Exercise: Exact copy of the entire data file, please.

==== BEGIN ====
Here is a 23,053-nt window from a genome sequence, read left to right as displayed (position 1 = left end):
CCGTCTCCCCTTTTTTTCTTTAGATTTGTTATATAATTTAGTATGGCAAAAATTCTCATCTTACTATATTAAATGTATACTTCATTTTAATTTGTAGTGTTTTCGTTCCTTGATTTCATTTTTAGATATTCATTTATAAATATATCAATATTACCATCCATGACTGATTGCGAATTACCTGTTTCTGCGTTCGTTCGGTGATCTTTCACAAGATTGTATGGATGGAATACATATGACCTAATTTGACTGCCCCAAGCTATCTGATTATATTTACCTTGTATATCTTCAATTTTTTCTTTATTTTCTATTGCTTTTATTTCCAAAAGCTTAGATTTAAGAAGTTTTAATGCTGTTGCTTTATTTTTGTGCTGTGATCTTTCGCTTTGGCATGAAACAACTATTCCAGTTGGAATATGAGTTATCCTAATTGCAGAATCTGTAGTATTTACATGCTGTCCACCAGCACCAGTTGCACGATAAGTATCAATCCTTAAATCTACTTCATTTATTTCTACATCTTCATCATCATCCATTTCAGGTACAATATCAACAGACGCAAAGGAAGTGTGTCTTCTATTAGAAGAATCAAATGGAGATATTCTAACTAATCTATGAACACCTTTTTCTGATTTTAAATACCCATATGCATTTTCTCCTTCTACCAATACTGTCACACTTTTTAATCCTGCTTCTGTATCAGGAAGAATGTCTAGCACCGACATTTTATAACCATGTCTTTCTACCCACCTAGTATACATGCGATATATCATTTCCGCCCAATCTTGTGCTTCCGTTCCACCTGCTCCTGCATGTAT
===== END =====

Here is a 23,053-nt window from a genome sequence, read left to right as displayed (position 1 = left end):
CCGTCTCCCCTTTTTTTCTTTAGATTTGTTATATAATTTAGTATGGCAAAAATTCTCATCTTACTATATTAAATGTATACTTCATTTTAATTTGTAGTGTTTTCGTTCCTTGATTTCATTTTTAGATATTCATTTATAAATATATCAATATTACCATCCATGACTGATTGCGAATTACCTGTTTCTGCGTTCGTTCGGTGATCTTTCACAAGATTGTATGGATGGAATACATATGACCTAATTTGACTGCCCCAAGCTATCTGATTATATTTACCTTGTATATCTTCAATTTTTTCTTTATTTTCTATTGCTTTTATTTCCAAAAGCTTAGATTTAAGAAGTTTTAATGCTGTTGCTTTATTTTTGTGCTGTGATCTTTCGCTTTGGCATGAAACAACTATTCCAGTTGGAATATGAGTTATCCTAATTGCAGAATCTGTAGTATTTACATGCTGTCCACCAGCACCAGTTGCACGATAAGTATCAATCCTTAAATCTACTTCATTTATTTCTACATCTTCATCATCATCCATTTCAGGTACAATATCAACAGACGCAAAGGAAGTGTGTCTTCTATTAGAAGAATCAAATGGAGATATTCTAACTAATCTATGAACACCTTTTTCTGATTTTAAATACCCATATGCATTTTCTCCTTCTACCAATACTGTCACACTTTTTAATCCTGCTTCTGTATCAGGAAGAATGTCTAGCACCGACATTTTATAACCATGTCTTTCTACCCACCTAGTATACATGCGATATATCATTTCCGCCCAATCTTGTGCTTCCGTTCCACCTGCTCCTGCATGTAT